Scrollbars are used to assess page length and to indicate content below the fold

One of the most common things we see on a heatmap is a strong hotspot over the scrollbar. The scrollbar is used to assess the page length. Users expect to have to scroll. The heatmap below shows this.

Heatmap from eyetracking showing scrollbar as cue to page length
Heatmap from eyetracking showing scrollbar as cue to page length.

Less content above the fold may encourage more exploration below the fold

The image below shows some recent eye tracking work we did with Bristol Airport. The screens show two different design treatments for the hero slot (the large, prominent image area) on the homepage. The surprising thing we learnt was that actually having less above the fold (one large content block as opposed to 2 smaller ones) encouraged exploration below the fold.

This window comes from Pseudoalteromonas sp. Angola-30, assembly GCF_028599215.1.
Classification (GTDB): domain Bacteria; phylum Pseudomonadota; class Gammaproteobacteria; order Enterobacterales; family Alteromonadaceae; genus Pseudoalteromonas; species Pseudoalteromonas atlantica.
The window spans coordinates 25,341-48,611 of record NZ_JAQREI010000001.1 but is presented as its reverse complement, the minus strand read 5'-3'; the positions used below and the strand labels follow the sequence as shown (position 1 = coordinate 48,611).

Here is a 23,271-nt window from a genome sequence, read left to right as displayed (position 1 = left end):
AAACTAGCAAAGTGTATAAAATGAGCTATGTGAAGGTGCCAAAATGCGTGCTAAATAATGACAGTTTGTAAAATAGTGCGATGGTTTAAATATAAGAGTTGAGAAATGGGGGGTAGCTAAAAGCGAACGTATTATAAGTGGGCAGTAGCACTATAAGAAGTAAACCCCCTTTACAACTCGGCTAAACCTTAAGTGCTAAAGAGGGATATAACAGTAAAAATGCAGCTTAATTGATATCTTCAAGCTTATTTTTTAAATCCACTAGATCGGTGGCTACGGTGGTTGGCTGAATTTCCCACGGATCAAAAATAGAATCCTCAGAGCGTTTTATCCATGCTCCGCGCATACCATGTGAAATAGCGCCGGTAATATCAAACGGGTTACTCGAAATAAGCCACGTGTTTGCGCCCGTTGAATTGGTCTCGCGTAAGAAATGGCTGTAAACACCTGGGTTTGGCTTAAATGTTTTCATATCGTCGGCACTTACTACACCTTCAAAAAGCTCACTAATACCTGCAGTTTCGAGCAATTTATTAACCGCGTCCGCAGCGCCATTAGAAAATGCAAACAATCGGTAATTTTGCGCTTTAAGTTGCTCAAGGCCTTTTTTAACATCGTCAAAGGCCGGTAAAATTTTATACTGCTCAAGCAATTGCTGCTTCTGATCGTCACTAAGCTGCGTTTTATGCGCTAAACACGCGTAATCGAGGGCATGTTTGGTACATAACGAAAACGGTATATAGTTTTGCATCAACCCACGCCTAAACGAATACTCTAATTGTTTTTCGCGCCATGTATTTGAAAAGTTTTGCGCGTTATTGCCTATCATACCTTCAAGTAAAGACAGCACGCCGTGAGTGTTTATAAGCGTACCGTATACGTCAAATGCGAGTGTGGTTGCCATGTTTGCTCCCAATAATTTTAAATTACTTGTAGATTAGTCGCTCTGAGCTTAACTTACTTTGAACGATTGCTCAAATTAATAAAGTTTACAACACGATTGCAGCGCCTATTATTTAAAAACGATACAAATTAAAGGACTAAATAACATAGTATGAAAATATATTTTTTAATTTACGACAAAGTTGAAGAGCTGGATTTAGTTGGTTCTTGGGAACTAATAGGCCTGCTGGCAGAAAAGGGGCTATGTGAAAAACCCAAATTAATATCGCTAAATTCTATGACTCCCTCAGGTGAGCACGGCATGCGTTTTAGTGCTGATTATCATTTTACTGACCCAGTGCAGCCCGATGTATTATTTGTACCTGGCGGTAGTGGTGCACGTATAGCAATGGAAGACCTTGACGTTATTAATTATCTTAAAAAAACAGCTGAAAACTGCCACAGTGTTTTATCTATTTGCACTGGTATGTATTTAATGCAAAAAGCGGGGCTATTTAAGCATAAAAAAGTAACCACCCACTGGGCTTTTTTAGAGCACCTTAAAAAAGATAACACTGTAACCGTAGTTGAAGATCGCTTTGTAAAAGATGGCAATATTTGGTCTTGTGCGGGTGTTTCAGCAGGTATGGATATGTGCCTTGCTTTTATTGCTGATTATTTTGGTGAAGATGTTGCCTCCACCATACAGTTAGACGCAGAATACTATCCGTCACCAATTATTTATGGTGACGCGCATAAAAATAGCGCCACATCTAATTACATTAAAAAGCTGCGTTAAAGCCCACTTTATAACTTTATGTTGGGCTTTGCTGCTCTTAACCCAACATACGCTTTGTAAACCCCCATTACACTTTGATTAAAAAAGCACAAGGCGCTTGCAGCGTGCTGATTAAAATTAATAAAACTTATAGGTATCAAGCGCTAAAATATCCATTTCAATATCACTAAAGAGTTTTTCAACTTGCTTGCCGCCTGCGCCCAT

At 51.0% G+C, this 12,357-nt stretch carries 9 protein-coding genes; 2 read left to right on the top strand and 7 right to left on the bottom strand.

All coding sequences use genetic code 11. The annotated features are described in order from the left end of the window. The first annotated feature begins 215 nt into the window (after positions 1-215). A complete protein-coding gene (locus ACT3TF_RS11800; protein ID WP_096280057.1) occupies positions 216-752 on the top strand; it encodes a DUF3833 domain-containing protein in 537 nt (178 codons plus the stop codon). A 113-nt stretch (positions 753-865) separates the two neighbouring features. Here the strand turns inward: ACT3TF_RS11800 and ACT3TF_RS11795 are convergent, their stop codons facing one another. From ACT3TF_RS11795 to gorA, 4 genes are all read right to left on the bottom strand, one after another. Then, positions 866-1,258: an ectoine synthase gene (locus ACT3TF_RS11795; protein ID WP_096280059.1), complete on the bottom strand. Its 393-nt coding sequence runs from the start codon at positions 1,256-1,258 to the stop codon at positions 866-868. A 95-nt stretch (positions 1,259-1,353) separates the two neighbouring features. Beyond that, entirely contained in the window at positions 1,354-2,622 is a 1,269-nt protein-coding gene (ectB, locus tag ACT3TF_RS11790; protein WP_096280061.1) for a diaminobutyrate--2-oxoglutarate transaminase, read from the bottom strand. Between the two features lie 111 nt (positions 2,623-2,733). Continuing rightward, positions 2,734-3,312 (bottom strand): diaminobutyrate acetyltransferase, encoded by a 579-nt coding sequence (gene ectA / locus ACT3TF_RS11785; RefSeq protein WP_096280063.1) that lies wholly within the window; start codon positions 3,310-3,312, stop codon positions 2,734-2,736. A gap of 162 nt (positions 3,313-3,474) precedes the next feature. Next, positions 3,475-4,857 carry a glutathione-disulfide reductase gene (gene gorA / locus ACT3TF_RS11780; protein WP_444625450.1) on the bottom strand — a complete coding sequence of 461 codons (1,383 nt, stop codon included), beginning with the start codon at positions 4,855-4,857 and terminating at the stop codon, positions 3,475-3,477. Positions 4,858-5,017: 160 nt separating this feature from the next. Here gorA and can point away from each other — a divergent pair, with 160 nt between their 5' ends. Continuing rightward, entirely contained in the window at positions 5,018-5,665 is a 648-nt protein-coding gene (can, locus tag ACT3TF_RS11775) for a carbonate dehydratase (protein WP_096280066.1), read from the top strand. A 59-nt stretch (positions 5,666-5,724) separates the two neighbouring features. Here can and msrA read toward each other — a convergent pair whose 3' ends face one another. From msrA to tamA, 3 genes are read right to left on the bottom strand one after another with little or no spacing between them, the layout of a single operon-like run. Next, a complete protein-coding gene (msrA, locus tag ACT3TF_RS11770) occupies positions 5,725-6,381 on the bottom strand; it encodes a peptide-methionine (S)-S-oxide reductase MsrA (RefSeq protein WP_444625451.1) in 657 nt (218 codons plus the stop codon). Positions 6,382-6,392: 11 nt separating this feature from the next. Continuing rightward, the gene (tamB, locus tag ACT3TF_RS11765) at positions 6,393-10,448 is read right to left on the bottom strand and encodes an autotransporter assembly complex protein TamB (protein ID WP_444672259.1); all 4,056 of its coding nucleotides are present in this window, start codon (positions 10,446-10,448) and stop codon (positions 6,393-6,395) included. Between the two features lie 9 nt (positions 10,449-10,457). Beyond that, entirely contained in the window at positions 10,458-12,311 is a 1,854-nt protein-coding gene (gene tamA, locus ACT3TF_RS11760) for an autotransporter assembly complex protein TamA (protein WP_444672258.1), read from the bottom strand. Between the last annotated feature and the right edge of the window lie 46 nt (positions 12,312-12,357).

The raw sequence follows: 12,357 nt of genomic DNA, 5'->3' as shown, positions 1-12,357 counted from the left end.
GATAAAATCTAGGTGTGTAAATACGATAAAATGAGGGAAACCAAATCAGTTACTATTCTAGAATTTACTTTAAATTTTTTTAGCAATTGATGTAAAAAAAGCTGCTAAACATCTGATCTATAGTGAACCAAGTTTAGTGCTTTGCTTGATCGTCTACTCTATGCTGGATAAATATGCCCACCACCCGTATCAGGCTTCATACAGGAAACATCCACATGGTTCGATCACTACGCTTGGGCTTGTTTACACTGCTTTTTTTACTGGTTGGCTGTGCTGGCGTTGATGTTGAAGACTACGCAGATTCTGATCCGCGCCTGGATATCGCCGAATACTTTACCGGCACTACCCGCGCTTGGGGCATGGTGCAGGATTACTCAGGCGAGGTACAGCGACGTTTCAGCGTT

Bristol Airport eyetracking showing how users explore the page if there is less above the page fold
The image on the left has more crammed in above the fold, and the image on the right has less.

A very interesting article based on internet users' eyetracking research. More than the death of a myth, we are speaking of an evolution in user's behavior. Years of Internet evangelization and education result in users that know better how to interact with their browsers.